I had the pleasure of interviewing Mobolanle a Nigerian entrepreneur and financial consultant. In our interview, Mobolanle touches on her personal struggles of getting financial information to keep her business above water. Juggling a husband, kids and a brand new business, Mobolanle gives back to her community by providing relevant financial information to female entrepreneurs in Nigeria. I hope her story empowers you to take charge of your finances in your personal life and business.
1. What inspired you to start ‘Clara’s Bakery’?
Clara’s Bakery was started as a neighborhood hot bread shop within my immediate community. The inspiration came when my husband and I visited a popular bakery in Abuja and ‘accidentally’ entered the baking room.
It was a huge mess!
We walked away without buying that bread and realized it was most probably the reason why bakeries are so receptive to people even viewing their work rooms.
We then decided to start a small, neat and hygienic bakery, where we would be held accountable to our clients because they could view our working stations through a glass partition. It was innovative and unique at that time and was a huge hit! We’ve grown and modified our business extensively since then.
2. What specific struggles did you face when starting your business?
My greatest struggle when starting my business will be the lack of trained personnel and proper information. The industry is a very informal one and the barrier to entry is very low. There was also nowhere to find the regulatory authorities to which you are subject to and the fines and levies you are expected to pay periodically. So I had a situation where my cash flow projections kept getting upset and it was quite frustrating. There’s also the issue of power supply. It hits me in a way I was not prepared for.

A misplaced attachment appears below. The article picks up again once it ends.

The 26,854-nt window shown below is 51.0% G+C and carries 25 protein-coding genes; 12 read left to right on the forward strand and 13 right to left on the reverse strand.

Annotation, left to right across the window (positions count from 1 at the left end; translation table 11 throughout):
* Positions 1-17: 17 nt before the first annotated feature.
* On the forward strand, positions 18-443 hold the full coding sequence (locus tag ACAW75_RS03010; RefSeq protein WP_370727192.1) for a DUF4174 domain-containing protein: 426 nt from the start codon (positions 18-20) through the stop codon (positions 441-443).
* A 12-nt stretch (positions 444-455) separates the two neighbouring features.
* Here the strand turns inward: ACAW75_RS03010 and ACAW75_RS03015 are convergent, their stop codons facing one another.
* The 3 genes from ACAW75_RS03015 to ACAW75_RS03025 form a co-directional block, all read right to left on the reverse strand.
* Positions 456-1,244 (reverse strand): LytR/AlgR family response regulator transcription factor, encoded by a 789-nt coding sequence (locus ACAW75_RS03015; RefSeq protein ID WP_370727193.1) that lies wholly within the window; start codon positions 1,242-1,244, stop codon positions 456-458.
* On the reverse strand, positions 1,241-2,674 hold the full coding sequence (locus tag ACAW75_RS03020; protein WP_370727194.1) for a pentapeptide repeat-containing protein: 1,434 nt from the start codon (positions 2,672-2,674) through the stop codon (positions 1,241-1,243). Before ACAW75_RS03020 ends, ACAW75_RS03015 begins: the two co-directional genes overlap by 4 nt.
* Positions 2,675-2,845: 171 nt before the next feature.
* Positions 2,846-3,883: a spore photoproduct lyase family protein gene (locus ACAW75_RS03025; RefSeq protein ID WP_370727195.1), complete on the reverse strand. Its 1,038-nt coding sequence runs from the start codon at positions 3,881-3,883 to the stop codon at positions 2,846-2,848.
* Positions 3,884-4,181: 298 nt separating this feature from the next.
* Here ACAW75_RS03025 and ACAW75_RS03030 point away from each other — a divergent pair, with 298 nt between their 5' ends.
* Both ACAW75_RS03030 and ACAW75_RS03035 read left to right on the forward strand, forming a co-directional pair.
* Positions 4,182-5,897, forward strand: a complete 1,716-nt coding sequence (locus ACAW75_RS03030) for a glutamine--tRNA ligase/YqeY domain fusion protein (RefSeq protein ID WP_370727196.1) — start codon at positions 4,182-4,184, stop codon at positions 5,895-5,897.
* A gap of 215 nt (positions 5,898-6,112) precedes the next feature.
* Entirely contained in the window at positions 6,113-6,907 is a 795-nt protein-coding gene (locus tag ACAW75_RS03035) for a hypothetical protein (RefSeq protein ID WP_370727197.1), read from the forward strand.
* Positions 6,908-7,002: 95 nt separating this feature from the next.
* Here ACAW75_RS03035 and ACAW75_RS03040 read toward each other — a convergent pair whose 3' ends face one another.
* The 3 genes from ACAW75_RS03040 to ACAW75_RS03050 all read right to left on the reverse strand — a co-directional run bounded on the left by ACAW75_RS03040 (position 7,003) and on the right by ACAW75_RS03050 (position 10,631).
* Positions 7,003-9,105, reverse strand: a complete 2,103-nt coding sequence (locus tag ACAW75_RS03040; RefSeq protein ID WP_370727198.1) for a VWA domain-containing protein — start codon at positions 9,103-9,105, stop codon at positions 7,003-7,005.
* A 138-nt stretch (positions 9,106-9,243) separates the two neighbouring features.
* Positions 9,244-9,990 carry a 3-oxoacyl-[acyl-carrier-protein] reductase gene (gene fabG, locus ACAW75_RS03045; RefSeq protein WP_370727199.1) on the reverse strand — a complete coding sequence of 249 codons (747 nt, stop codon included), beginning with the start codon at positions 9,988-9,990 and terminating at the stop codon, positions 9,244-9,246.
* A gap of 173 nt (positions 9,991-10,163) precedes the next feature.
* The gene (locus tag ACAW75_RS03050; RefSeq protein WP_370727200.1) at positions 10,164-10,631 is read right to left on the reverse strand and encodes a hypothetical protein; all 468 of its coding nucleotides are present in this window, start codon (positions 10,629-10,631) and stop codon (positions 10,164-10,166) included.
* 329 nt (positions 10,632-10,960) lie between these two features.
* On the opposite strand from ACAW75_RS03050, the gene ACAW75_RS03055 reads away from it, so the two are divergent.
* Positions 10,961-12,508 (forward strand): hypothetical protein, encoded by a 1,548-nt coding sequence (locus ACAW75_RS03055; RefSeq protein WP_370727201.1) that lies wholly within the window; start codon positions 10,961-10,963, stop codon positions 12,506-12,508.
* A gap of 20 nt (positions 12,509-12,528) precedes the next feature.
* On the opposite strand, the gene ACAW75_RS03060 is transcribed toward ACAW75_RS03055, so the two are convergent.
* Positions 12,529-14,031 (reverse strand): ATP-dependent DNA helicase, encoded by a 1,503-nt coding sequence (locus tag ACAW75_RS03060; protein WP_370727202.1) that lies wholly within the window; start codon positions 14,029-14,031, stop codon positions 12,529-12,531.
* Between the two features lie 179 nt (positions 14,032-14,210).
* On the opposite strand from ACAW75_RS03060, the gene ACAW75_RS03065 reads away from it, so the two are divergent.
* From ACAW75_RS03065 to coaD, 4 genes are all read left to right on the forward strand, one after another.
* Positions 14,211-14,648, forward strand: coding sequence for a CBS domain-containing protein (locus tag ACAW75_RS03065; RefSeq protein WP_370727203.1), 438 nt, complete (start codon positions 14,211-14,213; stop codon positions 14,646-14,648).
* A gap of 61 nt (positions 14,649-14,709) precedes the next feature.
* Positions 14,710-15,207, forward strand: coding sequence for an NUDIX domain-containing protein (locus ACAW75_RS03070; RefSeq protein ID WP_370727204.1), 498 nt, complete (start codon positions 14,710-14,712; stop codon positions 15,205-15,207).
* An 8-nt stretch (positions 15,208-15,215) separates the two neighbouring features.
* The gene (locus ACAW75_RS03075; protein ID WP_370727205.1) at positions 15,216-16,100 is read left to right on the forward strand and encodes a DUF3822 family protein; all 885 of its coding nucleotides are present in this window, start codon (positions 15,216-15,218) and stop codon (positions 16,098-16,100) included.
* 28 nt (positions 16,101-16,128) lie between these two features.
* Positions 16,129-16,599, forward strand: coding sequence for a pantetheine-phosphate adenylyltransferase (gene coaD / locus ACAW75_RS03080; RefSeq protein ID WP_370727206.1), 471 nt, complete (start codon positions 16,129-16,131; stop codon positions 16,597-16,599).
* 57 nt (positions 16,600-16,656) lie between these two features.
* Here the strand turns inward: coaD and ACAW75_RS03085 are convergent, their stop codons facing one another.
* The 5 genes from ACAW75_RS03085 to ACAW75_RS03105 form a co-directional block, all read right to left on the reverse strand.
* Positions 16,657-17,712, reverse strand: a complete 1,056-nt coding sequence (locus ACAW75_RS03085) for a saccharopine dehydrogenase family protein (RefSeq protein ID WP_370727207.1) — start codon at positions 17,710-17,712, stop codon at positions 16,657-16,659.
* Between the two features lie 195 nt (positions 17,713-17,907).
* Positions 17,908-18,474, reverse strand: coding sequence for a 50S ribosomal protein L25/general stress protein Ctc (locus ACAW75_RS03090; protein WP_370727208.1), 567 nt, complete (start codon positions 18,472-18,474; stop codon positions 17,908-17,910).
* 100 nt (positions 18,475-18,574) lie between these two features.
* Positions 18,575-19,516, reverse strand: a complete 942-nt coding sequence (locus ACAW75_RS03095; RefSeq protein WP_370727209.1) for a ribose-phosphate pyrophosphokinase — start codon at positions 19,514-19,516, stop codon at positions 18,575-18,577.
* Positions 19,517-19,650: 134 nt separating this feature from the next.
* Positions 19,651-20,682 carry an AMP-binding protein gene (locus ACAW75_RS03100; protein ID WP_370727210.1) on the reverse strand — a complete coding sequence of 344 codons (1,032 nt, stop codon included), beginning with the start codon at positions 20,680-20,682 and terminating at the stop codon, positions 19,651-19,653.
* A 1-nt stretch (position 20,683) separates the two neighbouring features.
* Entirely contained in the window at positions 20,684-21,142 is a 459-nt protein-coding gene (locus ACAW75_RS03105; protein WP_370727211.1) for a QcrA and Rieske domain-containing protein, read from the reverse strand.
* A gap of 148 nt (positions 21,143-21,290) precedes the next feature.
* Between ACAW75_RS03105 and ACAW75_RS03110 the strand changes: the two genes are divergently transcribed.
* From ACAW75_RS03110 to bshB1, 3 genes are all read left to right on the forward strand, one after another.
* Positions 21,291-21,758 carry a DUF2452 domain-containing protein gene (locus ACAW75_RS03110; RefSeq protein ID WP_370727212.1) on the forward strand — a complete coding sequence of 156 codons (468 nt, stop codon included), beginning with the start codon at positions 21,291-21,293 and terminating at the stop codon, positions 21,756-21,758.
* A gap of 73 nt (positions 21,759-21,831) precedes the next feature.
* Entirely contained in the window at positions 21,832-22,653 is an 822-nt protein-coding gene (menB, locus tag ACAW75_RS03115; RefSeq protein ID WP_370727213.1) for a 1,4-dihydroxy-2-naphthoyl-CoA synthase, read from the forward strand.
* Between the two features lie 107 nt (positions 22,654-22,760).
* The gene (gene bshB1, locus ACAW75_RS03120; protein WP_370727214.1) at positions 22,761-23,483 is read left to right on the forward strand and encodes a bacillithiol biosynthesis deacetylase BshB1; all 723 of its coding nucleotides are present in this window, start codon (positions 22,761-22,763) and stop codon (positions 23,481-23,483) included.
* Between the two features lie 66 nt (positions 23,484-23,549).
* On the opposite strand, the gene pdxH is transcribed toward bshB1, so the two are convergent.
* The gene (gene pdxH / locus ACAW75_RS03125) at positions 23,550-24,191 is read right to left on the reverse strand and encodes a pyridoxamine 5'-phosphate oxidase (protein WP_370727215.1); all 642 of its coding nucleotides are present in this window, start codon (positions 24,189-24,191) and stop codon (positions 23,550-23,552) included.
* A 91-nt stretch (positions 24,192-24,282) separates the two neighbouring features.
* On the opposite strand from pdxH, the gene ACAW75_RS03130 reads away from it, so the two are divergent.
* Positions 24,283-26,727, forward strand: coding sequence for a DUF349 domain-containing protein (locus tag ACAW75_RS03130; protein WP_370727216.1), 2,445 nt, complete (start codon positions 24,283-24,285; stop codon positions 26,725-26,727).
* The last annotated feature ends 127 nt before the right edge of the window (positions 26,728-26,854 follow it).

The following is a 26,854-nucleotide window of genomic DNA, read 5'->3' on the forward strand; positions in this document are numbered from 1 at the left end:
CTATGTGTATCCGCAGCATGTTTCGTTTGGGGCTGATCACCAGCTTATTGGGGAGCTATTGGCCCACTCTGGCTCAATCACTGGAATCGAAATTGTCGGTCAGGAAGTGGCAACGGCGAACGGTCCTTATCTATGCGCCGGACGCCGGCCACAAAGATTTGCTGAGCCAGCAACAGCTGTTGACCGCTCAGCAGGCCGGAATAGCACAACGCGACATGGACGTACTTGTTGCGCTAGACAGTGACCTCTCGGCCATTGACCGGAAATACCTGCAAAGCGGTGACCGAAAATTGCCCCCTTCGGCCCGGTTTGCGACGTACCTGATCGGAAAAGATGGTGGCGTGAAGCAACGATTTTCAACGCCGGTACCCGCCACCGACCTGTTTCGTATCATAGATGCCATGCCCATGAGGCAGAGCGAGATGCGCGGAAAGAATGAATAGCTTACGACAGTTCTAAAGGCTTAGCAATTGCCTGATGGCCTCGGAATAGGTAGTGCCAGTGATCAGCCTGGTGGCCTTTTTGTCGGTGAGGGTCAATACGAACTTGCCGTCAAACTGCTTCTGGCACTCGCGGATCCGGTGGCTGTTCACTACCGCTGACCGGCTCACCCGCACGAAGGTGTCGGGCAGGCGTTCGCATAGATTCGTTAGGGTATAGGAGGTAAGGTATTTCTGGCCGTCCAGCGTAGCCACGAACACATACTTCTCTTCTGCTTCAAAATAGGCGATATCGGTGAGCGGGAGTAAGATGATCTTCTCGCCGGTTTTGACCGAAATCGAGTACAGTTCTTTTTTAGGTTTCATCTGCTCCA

The cost of powering your business can be overwhelming, not forgetting we will still pay our regular electricity bill; our not having the electricity not withstanding. At the beginning it can be daunting. It is not like the struggles vanish as your business grows. It’s just that you are more prepared for them and you just tend to flow with the tide after a while.
3. What are some of the challenges of starting a business in Nigeria as a woman?
A Nigerian woman not starting a business is already swimming in a sea of challenges by the mere fact of being a woman in a Nigerian society. Add starting a business to that and the challenges can seem insurmountable. The greatest challenge will be societal expectations and stereotypes.
For instance: in the mornings, while a man wakes up, dresses up, eats breakfast, carries his briefcase and is on his merry way to work; a woman is to also ensure the kids are ready for school, breakfast is ready (and sometimes lunch too), the house is tidy and still prepare herself for her own day too. Add is she’s pregnant or has a little baby to the mix and some women will not even bother to start the business in the first place. Just might seem not to be worth the trouble.
On the business front, there are a lot of places she is unable to penetrate for business or where she is not taken as seriously as her male counterparts. My husband and I once put a property up for sale. Unfortunately when a prospective buyer came in to close the deal, my husband was not present and I was. I asked that he sits down let’s talk and he actually laughed at my face saying ‘I don’t discuss money with women’. He walked out.
There are so many horror and untold stories women have experienced in running a business. It’s easy to get knocked out on all fronts. Bruised and battered, only the persistent remain standing.
4. What inspired you to start your platform “Mobolanle Oshin”?